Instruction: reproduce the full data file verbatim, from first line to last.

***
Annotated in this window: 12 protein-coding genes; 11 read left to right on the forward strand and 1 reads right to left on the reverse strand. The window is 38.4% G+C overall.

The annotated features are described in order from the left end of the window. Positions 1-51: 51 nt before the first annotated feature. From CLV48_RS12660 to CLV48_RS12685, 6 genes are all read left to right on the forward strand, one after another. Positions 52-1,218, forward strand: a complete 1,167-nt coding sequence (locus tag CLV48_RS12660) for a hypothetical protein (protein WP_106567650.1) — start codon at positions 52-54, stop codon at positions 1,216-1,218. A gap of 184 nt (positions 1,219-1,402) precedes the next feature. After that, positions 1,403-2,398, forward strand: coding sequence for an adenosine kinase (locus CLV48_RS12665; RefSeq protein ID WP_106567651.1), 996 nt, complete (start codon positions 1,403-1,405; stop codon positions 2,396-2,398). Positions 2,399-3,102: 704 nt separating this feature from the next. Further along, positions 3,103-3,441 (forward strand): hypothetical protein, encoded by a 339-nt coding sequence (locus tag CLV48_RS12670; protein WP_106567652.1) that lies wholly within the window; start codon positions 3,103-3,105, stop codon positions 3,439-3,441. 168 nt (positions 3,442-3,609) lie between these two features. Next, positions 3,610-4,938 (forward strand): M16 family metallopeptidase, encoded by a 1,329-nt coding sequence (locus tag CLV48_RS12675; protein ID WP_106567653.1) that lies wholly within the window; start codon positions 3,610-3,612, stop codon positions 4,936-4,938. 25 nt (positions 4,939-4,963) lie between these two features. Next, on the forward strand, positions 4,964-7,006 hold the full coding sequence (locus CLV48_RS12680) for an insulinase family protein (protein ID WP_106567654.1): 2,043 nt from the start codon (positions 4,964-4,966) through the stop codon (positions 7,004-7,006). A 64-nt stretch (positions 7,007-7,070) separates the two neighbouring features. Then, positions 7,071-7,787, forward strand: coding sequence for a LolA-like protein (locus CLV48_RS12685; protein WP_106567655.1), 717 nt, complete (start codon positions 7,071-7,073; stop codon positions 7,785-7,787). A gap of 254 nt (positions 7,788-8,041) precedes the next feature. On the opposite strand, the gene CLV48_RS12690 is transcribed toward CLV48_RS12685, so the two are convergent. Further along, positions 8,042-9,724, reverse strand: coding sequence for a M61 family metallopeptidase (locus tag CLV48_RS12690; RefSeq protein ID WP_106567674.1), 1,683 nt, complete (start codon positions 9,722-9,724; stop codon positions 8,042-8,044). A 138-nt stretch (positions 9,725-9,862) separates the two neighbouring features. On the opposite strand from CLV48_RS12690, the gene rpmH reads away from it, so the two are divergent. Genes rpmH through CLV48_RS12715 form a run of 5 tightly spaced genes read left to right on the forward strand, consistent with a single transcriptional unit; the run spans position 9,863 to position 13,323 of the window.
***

Annotated in this window: 12 protein-coding genes; 11 read left to right on the forward strand and 1 reads right to left on the reverse strand. The window is 38.4% G+C overall.

The annotated features are described in order from the left end of the window. Positions 1-51: 51 nt before the first annotated feature. From CLV48_RS12660 to CLV48_RS12685, 6 genes are all read left to right on the forward strand, one after another. Positions 52-1,218, forward strand: a complete 1,167-nt coding sequence (locus tag CLV48_RS12660) for a hypothetical protein (protein WP_106567650.1) — start codon at positions 52-54, stop codon at positions 1,216-1,218. A gap of 184 nt (positions 1,219-1,402) precedes the next feature. After that, positions 1,403-2,398, forward strand: coding sequence for an adenosine kinase (locus CLV48_RS12665; RefSeq protein ID WP_106567651.1), 996 nt, complete (start codon positions 1,403-1,405; stop codon positions 2,396-2,398). Positions 2,399-3,102: 704 nt separating this feature from the next. Further along, positions 3,103-3,441 (forward strand): hypothetical protein, encoded by a 339-nt coding sequence (locus tag CLV48_RS12670; protein WP_106567652.1) that lies wholly within the window; start codon positions 3,103-3,105, stop codon positions 3,439-3,441. 168 nt (positions 3,442-3,609) lie between these two features. Next, positions 3,610-4,938 (forward strand): M16 family metallopeptidase, encoded by a 1,329-nt coding sequence (locus tag CLV48_RS12675; protein ID WP_106567653.1) that lies wholly within the window; start codon positions 3,610-3,612, stop codon positions 4,936-4,938. 25 nt (positions 4,939-4,963) lie between these two features. Next, on the forward strand, positions 4,964-7,006 hold the full coding sequence (locus CLV48_RS12680) for an insulinase family protein (protein ID WP_106567654.1): 2,043 nt from the start codon (positions 4,964-4,966) through the stop codon (positions 7,004-7,006). A 64-nt stretch (positions 7,007-7,070) separates the two neighbouring features. Then, positions 7,071-7,787, forward strand: coding sequence for a LolA-like protein (locus CLV48_RS12685; protein WP_106567655.1), 717 nt, complete (start codon positions 7,071-7,073; stop codon positions 7,785-7,787). A gap of 254 nt (positions 7,788-8,041) precedes the next feature. On the opposite strand, the gene CLV48_RS12690 is transcribed toward CLV48_RS12685, so the two are convergent. Further along, positions 8,042-9,724, reverse strand: coding sequence for a M61 family metallopeptidase (locus tag CLV48_RS12690; RefSeq protein ID WP_106567674.1), 1,683 nt, complete (start codon positions 9,722-9,724; stop codon positions 8,042-8,044). A 138-nt stretch (positions 9,725-9,862) separates the two neighbouring features. On the opposite strand from CLV48_RS12690, the gene rpmH reads away from it, so the two are divergent. Genes rpmH through CLV48_RS12715 form a run of 5 tightly spaced genes read left to right on the forward strand, consistent with a single transcriptional unit; the run spans position 9,863 to position 13,323 of the window.